Earlier this year, an open database containing links to more than 2 million voice messages recorded on cuddly toys was discovered. Personal pictures of celebrities were breached from Apple’s iCloud offering. In the majority of cases, cloud providers typically urge their customers to use stronger passwords, and add notification systems that look for suspicious activity.
Whilst personal photos of Jennifer Lawrence are seemingly of interest to hackers, the implications for leakage of audio data could be even more serious. Perhaps the largest unknown in this scenario, is what the future capabilities of deep learning will have on analysis of biometric signals like voice.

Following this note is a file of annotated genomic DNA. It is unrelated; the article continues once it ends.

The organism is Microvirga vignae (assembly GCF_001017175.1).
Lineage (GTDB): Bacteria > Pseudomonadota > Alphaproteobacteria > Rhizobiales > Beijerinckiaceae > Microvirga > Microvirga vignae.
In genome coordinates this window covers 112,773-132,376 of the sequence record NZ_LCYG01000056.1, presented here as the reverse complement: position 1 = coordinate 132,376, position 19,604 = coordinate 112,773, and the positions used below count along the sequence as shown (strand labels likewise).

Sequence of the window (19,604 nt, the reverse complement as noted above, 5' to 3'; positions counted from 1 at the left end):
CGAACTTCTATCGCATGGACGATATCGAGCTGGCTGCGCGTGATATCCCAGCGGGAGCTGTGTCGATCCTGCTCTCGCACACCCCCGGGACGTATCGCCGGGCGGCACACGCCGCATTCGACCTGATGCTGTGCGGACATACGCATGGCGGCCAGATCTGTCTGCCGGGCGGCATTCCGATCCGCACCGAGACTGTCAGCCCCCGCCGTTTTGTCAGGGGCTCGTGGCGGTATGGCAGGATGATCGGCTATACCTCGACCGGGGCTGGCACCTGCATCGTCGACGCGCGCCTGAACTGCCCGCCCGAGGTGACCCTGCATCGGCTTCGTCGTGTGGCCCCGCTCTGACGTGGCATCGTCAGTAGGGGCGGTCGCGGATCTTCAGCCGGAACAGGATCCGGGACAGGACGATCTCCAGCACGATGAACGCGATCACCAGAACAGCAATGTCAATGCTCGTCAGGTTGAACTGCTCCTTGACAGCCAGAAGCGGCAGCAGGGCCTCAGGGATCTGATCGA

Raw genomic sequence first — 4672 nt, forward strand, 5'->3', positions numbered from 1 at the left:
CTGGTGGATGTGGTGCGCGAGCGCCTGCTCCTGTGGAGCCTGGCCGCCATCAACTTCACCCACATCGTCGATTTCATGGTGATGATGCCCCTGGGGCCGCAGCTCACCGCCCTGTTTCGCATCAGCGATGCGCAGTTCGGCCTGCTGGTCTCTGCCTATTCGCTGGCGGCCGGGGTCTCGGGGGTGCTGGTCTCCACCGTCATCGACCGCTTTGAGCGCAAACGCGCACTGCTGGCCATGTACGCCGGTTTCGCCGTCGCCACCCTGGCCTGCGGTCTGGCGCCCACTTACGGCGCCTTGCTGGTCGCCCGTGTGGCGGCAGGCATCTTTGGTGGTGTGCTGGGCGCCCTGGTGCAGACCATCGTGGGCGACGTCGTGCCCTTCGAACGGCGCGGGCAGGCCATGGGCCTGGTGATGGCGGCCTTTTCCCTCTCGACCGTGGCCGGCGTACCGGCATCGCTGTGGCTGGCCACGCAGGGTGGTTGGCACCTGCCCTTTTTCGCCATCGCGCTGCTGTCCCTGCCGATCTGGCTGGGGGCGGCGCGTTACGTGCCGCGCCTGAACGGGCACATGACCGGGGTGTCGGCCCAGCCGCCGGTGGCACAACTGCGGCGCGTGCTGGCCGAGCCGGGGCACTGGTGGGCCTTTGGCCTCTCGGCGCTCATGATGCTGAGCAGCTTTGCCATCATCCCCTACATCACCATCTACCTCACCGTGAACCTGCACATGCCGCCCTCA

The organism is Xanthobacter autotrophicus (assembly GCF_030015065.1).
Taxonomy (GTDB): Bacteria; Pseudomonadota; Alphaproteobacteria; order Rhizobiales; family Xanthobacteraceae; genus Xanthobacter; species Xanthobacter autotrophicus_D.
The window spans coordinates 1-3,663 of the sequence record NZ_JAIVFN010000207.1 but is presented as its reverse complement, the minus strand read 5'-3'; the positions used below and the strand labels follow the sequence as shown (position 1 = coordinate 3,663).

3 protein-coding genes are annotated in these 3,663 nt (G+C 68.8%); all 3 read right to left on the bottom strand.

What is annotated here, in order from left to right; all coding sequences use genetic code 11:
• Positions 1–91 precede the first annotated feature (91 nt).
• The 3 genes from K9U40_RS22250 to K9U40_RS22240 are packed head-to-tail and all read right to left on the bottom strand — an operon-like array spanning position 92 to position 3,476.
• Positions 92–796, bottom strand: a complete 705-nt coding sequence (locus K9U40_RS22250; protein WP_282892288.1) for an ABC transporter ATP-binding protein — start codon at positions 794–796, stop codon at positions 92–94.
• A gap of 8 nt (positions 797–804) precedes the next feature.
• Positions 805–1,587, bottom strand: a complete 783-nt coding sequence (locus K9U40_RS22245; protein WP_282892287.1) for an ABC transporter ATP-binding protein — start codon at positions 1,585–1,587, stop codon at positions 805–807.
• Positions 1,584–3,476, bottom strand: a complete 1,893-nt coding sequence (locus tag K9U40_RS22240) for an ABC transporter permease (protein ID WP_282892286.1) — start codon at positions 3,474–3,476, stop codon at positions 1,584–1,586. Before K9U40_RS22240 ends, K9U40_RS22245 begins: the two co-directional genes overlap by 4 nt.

Dr Rita Singh from Carnegie Mellon University and her colleagues pieced together a profile of a serial US Coastguard prank caller solely from recordings of his voice. This included a prediction of his height and weight, and also the size of room he was calling from, leading to his apprehension by the authorities. Dr Singh’s team are using this research to identify a person’s use of intoxicants or other substances, and also the onset of various medical conditions the speaker may not even be aware they possess. For instance, the biomarker for Parkinson’s Disease can be detected in a person’s voice long before any other symptoms arise. This raises the prospect of using voice recognition in the medical field to diagnose diseases with speech-related biomarkers.